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Patrick Neary

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Everything posted by Patrick Neary

  1. Betacam did kill film in the market it was aiming for; tv news (remember their old ads in AC?) :)
  2. Hi- I'm trying really hard to remember the last time I shot 16 for any job... Smaller spots, TV stuff, music vids and even some better-budgeted corporate stuff that would have naturally gone 16 several years ago are all some flavor of HD now. 16 doesn't even enter the conversation anymore. I wonder who still shoots S16 (or even regular16) on commercial jobs (not personal projects)? Somebody must. Although on the flip side I did just see "Wendy and Lucy" which was shot S16 and was a great little movie.
  3. Hi- I guess it's kind of tangential to the topic at hand, but In the "making of" (Dancer) they were shooting the dramatic bits with bigger Sony D-30 cameras. The small camcorders were used for the dance numbers where Von Trier placed dozens (hundreds?) of them all over the set. In the theater you could easily see the difference in image quality, although overall it was, well, DV.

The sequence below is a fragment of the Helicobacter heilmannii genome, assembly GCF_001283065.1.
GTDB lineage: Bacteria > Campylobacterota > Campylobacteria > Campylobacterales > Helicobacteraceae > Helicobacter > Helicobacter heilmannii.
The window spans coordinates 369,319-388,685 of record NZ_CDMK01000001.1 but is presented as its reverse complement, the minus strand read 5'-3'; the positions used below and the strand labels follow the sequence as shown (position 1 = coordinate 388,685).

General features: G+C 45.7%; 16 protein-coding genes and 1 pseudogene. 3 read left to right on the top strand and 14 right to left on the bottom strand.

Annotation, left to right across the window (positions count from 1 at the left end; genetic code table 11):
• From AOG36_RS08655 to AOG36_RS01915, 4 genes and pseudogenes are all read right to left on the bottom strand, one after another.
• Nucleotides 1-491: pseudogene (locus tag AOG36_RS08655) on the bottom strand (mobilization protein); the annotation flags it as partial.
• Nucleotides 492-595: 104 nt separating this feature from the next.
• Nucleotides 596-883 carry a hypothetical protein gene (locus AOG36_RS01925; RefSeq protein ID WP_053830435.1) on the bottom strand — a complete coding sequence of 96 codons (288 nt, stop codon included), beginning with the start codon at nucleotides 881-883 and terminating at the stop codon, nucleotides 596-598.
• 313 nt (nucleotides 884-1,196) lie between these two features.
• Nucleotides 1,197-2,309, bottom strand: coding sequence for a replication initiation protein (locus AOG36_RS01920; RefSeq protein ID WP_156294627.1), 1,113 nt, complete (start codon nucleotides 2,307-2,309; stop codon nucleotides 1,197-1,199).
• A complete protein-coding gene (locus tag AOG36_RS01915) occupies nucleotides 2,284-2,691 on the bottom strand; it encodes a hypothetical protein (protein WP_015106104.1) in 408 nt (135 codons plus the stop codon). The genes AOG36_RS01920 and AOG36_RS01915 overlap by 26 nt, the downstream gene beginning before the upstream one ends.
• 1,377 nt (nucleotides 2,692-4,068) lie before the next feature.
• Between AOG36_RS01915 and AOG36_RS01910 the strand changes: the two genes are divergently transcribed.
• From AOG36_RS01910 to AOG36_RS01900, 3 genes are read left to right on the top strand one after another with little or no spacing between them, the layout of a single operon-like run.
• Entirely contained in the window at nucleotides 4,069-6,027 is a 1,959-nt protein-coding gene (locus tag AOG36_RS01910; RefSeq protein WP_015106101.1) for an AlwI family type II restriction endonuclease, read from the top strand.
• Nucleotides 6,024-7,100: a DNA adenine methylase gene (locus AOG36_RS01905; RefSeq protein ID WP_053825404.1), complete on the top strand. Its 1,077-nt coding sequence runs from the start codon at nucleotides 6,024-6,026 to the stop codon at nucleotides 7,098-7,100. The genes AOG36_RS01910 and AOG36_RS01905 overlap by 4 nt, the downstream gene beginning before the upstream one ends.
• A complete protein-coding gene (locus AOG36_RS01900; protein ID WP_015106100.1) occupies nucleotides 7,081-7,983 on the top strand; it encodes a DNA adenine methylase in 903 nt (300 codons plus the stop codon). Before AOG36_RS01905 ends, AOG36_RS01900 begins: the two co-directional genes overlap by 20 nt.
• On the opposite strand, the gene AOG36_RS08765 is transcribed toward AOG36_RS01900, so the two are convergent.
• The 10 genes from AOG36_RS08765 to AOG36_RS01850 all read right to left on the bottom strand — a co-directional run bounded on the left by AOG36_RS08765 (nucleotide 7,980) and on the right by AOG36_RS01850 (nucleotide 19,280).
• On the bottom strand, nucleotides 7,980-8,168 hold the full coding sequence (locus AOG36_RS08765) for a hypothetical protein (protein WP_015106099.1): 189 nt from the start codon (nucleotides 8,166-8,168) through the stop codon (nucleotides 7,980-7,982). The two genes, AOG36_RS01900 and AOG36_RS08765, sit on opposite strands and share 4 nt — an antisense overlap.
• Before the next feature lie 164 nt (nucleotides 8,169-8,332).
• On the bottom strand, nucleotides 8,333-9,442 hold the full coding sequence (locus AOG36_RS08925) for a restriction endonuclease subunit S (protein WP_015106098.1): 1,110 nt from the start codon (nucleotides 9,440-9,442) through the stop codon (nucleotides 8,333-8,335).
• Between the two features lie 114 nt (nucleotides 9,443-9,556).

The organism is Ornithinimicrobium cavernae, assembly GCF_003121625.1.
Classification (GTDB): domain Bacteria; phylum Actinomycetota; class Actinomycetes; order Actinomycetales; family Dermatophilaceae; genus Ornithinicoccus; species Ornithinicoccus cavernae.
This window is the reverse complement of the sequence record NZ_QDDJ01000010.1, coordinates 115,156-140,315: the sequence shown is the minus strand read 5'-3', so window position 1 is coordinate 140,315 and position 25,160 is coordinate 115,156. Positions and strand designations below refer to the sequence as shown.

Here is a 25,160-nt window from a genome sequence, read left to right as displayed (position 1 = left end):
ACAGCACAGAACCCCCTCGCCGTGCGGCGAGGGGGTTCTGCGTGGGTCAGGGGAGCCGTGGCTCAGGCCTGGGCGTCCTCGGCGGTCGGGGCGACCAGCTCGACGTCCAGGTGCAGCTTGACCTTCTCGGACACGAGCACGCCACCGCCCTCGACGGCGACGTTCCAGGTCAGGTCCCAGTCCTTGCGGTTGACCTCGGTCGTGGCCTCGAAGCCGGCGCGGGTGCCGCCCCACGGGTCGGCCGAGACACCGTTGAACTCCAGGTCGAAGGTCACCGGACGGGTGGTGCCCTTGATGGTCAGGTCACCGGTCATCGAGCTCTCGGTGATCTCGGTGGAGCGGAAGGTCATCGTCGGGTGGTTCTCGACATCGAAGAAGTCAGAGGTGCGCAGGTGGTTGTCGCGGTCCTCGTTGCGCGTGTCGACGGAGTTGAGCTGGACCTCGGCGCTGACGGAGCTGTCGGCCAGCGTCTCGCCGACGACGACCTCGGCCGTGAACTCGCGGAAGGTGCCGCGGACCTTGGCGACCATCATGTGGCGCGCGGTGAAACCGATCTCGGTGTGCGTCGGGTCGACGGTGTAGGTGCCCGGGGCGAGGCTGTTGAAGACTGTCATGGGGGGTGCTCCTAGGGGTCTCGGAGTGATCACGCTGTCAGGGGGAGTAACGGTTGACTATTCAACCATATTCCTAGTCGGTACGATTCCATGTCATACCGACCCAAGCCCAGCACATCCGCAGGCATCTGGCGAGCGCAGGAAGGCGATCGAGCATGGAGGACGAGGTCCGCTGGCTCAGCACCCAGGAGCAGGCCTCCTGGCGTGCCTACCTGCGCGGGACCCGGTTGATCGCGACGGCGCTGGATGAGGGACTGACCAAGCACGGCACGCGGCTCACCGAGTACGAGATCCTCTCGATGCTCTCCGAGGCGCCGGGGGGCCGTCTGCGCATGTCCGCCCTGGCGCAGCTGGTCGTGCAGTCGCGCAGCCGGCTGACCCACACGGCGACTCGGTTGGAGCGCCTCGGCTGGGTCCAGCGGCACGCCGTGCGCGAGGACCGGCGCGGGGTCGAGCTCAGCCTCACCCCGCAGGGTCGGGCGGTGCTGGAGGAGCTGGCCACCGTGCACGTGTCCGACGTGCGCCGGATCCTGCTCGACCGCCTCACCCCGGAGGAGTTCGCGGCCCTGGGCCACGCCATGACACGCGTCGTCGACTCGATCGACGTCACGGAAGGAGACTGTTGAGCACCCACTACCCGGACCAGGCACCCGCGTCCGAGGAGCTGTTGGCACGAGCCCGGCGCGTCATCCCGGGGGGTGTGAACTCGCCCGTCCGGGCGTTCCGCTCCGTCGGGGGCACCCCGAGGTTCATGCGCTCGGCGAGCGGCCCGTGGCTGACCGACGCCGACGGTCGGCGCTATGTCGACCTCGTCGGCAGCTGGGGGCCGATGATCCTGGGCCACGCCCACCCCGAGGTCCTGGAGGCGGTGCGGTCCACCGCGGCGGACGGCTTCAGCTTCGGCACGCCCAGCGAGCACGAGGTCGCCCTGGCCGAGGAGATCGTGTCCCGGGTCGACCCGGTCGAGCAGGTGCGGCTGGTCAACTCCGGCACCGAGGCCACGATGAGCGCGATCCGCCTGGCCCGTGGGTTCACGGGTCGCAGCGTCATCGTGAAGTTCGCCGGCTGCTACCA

4. Hi- Yes it would have been better to say "similar to or better than" in my previous rant. But the point is the camera doesn't really matter in this case because the end product looks so horrible from a technical standpoint. I think where the previously mentioned films in particular went wrong was in shooting rather conventionally with very substandard gear and a lousy format (for that purpose), where films like "Celebration" and maybe "28 days" used the limitations of the Dv image and created something rough but appropriate. BUT, back to Paul's question, I did see a very cool episode of Nova on PBS a couple months ago about fractals, and if I'm remembering right, they talked about up-rezzing photographic images, or something related to that which was really interesting, and implied that what Paul is talking about may be possible in a way that runs counter to accepted ideas about squeezing blood from a turnip! .... after a quick search, here is that Nova episode, I'll have to re-watch it again sometime this week... http://www.pbs.org/wgbh/nova/fractals/